Pay has also been an issue, she said. Top mechanics can earn a decent living, but it takes time and drive to do the work fast enough. Mechanics get paid by the task, rewarding efficiency and penalizing slower workers. Entry-level pay is $13 to $15 an hour, she said. And, Alvarino said, technicians at the top of their game can earn $100,000 a year.

As for technology, it’s true, Alvarino said, that computers in cars have eased diagnosis. But “even though the computers may help, it’s not as straightforward as you think. The [computer] diagnosis does give you a nice trail of bread crumbs to follow,” she said, but one hint from the computer often leads to another problem, and then to another. “It’s telling you what the problem is, but you still have to know how to fix it.”

That is Driscoll’s take, as well, and explains why she was willing to bet on automotive.

“A computer can’t control wear and tear on different parts. It can’t control the suspension, the tires, the brakes,” she said. As for electric cars, “I think that’s where the world is heading, but [electric cars] have a lot of issues. You still need people to work on them. Even when cars fly, cars can’t repair themselves.

“Maybe they could replace us all with robots, but there are sounds that cars make that you have to be able to hear,” she said. “You are always going to need human interaction.”

Driscoll’s instructor, Richard Saxton, assistant professor of automotive technology and head of CCP’s transportation technologies department, couldn’t agree more. Same with his boss, Pam Carter, dean of the college’s Business and Technology division.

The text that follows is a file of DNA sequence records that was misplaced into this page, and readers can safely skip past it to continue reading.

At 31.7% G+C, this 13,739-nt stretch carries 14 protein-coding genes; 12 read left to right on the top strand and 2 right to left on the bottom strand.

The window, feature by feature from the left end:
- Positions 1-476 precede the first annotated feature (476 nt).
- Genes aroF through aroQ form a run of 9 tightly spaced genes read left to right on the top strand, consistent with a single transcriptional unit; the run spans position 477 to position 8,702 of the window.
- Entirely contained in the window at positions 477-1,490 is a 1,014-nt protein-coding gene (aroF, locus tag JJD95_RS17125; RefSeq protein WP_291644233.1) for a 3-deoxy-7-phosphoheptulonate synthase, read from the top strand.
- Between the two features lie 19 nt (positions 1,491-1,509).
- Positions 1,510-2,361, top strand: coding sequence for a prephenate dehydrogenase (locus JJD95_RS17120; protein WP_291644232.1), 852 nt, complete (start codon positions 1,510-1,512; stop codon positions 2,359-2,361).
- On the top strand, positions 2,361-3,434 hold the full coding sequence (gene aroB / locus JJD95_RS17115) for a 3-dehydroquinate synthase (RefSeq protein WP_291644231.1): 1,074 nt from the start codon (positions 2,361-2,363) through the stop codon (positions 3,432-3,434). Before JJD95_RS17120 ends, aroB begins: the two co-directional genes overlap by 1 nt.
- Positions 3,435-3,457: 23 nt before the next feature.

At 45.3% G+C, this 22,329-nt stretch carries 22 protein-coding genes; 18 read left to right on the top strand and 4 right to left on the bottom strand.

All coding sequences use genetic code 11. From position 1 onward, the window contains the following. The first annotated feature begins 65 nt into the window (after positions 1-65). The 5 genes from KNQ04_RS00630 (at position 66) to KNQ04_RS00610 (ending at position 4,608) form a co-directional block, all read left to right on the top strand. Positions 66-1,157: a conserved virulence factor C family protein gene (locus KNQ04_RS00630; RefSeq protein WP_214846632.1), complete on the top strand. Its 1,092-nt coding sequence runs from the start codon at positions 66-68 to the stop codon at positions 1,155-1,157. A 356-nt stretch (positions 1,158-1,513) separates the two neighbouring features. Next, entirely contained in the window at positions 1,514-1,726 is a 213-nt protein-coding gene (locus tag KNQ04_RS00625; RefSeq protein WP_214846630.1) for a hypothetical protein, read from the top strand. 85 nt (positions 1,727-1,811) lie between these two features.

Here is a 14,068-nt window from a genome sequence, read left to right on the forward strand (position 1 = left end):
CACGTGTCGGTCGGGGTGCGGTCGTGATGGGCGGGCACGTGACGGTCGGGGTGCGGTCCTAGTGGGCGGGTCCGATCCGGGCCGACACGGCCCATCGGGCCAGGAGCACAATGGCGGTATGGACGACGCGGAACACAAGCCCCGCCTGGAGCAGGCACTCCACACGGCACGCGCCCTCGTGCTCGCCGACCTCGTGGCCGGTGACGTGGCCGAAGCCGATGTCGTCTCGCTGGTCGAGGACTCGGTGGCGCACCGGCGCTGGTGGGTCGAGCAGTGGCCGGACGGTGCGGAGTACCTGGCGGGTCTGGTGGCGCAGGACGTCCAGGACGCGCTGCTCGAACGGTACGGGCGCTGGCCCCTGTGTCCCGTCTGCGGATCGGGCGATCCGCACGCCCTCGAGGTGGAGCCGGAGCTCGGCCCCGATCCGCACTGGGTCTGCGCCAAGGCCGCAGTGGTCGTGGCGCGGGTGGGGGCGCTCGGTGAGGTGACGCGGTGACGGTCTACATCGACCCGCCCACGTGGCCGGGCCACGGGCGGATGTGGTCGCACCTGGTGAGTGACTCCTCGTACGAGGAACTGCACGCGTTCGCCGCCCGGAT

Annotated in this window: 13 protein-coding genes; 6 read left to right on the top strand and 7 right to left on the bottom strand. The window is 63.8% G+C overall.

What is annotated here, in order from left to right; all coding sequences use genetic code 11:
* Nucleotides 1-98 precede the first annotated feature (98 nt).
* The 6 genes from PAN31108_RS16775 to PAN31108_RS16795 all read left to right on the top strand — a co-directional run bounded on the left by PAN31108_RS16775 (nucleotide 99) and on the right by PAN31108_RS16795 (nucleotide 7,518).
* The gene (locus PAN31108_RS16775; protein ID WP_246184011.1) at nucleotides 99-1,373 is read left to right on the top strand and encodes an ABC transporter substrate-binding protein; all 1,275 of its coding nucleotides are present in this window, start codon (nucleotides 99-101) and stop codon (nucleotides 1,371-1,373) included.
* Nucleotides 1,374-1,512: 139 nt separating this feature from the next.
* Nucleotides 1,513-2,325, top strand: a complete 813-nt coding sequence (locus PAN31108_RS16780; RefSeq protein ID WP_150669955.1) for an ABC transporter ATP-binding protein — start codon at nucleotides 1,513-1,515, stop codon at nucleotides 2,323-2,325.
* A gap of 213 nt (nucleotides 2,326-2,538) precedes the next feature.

That’s why CCP has been willing to bet on automotive, as well, investing $33.5 million to construct its new 77,000-square-foot Career and Advanced Technology Center next to the college’s West Philadelphia campus at 48th and Market Streets. The current facility has four automotive bays; the new one, set to open next year, will have 14.

The new facilities, Carter said, have been designed on the advice of industry partners, who are suggesting equipment and curriculum. Students can begin working for CCP’s automotive partners as they study, earning $17 to $22 an hour on graduation.

CCP is developing an automotive technician registered apprenticeship, plus creating programs centered on medium to heavy trucks and alternative fuels. Half the building will be devoted to related fields such as advanced manufacturing.

Those who think that automotive technicians will be phased out, Carter said, are underestimating the flexibility of education in responding to demand. “Our education is changing as the field is changing.”

The Future of Work is produced with support from the William Penn Foundation and the Lenfest Institute for Journalism. Editorial content is created independently of the project’s donors.